- The Washington Times - Thursday, January 8, 2009

Even by Washington standards, the deterioration in the federal government’s budget situation since September has been breathtaking.

The Congressional Budget Office projected Wednesday that the budget deficit for the current fiscal year would total $1.2 trillion. CBO’s forecast does not include President-elect Barack Obama’s two-year economic-stimulus bill, which is expected to cost $800 billion or more.

The CBO report also predicted “a marked contraction in the U.S. economy” in 2009. The gross domestic product (GDP) is expected to fall by 2.2 percent this year, steeper than in any year since 1946, when America was demobilizing from World War II.

“CBO anticipates that the current recession, which started in December 2007, will last until the second half of 2009, making it the longest recession since World War II,” the report said. “It could also be the deepest recession during the postwar period.”

The unemployment rate, which was 6.7 percent in November, is expected to average 8.3 percent in 2009. The jobless rate will average 9 percent in 2010, when the economy will slowly recover, CBO projected. CBO expects the unemployment rate to peak at 9.2 percent in early 2010.

A major factor affecting the slow recovery will be muted consumer spending “as households continue to adjust to the large declines in net wealth of the past few years,” the report said.

CBO also estimated that the national average price of a home will plunge by an additional 14 percent by the second quarter of 2010. “Foreclosure rates are likely to remain high while house prices continue to fall,” the report predicted.

“Things are deteriorating extremely fast at the moment,” said Nigel Gault, chief economist at IHS/Global Insight. “CBO is telling the incoming Obama administration that the long-term budget outlook is much worse than previously thought.”

After the economy begins to recover, the deficits could be problematic.

“The deficit numbers are staggering,” said Maya MacGuineas, president of the Committee for a Responsible Federal Budget, a bipartisan budget-watchdog group. “Long-term deficits can undermine the economic recovery because borrowing so much money can push up interest rates,” she said. Higher interest rates could stifle business investment and choke off recovery in interest-sensitive industries like housing and autos.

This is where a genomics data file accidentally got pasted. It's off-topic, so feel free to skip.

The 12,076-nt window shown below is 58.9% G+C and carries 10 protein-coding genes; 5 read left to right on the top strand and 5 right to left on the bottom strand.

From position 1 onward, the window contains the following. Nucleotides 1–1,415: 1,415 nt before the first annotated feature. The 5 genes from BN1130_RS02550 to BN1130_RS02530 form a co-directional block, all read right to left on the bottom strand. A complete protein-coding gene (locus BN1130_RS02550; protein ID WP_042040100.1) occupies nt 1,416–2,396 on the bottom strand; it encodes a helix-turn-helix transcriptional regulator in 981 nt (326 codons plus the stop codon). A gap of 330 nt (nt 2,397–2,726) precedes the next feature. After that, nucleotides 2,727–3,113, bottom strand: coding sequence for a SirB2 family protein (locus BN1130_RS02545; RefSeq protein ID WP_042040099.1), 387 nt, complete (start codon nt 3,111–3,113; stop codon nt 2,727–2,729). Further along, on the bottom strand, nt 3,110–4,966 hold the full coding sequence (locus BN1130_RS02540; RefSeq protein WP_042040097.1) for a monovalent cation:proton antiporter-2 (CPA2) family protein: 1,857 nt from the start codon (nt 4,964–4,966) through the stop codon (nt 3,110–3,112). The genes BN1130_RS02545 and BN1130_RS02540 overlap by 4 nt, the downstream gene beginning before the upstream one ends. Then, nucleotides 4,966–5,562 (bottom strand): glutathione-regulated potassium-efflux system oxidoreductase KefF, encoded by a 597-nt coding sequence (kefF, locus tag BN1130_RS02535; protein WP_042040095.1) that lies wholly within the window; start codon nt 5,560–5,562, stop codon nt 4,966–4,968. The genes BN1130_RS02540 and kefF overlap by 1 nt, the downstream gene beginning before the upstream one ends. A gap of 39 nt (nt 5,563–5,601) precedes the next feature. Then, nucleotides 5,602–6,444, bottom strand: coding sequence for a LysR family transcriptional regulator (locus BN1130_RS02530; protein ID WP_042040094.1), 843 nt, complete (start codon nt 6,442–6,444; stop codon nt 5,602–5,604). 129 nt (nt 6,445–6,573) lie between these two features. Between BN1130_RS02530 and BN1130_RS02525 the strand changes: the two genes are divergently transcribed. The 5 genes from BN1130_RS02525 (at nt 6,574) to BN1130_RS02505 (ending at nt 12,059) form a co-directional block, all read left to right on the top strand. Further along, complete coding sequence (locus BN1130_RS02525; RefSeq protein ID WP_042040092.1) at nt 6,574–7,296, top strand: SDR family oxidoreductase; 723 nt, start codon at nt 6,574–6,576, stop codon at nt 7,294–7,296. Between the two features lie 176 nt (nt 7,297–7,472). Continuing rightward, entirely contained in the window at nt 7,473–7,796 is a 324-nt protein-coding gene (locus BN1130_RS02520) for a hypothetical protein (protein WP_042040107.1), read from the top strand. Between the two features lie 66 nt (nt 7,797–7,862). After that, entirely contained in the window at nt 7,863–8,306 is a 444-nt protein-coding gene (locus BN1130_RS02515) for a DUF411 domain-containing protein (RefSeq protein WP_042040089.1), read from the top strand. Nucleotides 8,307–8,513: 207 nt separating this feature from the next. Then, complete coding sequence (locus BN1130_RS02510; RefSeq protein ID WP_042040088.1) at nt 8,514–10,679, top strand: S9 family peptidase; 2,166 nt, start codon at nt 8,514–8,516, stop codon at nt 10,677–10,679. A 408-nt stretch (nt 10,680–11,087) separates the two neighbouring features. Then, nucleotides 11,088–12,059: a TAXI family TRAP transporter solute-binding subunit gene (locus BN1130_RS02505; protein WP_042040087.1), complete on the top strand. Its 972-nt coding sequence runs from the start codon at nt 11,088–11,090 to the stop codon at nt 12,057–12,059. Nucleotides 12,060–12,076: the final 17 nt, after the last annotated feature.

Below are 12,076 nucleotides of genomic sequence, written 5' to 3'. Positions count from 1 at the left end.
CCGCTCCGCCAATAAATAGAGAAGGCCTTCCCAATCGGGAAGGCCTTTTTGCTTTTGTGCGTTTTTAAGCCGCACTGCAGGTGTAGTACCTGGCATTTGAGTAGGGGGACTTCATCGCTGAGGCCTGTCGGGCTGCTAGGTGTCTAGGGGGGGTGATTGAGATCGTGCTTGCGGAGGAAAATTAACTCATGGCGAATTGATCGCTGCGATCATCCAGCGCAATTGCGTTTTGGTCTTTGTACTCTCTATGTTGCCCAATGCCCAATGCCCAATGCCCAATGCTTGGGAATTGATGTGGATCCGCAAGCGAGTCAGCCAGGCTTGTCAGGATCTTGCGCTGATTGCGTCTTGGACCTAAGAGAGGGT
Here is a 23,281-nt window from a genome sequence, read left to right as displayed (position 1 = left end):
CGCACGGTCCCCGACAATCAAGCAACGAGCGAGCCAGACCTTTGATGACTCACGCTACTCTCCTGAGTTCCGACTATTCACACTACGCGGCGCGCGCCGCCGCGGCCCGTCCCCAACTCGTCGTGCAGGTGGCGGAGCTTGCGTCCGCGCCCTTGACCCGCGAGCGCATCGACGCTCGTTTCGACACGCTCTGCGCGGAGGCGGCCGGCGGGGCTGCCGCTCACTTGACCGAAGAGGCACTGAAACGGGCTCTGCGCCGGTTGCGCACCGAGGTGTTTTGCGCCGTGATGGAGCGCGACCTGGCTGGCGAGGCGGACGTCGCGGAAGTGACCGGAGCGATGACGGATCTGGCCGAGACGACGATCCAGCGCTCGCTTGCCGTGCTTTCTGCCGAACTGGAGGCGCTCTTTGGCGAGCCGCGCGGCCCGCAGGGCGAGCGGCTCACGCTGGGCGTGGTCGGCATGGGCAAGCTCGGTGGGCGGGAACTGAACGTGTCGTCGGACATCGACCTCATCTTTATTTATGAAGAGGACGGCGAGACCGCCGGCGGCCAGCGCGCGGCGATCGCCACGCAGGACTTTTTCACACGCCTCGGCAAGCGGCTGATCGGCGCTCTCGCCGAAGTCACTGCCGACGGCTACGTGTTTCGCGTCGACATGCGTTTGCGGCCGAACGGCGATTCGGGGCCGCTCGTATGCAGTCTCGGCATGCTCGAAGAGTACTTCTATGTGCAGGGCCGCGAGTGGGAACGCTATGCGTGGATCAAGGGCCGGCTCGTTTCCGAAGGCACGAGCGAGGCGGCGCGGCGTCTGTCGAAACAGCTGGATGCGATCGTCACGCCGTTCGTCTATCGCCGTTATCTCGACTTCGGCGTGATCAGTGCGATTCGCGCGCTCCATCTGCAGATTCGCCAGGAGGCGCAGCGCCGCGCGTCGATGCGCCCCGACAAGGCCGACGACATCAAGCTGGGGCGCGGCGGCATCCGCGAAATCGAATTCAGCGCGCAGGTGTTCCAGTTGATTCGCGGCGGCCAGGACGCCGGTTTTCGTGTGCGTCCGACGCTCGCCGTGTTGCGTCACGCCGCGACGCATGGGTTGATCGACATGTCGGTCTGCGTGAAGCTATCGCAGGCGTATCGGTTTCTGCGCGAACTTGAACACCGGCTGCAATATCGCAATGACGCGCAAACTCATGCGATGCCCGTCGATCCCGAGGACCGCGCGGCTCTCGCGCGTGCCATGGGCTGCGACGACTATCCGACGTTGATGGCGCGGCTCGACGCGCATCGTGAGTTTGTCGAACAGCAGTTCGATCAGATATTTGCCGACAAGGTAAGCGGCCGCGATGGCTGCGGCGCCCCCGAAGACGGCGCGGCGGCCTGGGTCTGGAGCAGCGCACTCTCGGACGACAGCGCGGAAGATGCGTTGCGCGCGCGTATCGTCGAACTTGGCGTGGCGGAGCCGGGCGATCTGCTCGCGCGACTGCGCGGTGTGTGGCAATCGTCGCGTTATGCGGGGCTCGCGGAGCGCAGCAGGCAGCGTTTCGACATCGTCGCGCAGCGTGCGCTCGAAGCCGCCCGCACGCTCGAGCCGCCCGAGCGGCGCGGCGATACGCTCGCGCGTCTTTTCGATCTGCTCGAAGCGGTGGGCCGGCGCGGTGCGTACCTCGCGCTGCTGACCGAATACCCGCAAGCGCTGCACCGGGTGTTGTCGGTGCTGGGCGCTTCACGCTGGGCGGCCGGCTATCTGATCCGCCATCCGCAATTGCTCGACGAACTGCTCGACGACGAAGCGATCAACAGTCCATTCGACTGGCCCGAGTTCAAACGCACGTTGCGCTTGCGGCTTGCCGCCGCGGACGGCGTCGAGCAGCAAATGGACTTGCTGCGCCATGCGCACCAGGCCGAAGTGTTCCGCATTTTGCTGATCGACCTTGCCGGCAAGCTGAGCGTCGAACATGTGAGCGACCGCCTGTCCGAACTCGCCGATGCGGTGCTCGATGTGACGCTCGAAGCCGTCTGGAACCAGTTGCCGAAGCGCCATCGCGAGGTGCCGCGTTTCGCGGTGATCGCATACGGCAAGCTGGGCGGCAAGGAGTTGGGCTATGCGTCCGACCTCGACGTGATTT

CBO’s economic forecast reflects “the magnitude of the depths of our economic situation,” said Stan Collender, a longtime budget analyst who is managing director at Qorvis Communications. “CBO’s budget forecast clearly demonstrates that there is a worst-case scenario. It can’t get much worse. The budget outlook is a lot bleaker than anybody dared imagine before now.”

Diane Lim Rogers, chief economist for the Concord Coalition, a nonpartisan organization advocating responsible fiscal policy, expressed concern over “the dramatically bad effect of a bad economy on tax revenues.”

CBO reduced its estimate for total tax revenues over the next 10 years by more than $2 trillion since its last budget outlook was issued in September, Ms. Rogers noted. The revenue projections were “very distressing and disturbing because they are based on CBO’s forecast beyond the recession, which includes a recovery,” she said. CBO expects the next expansion to last at least 10 years.

Budget experts hope Mr. Obama will address the long-term budget problems in the economic speech he is to deliver Thursday at George Mason University in Fairfax.

“Obama has been dealt a bad hand, but the time for leadership is now,” said David Walker, former head of the Government Accountability Office who now is president and chief executive of the Peter G. Peterson Foundation.

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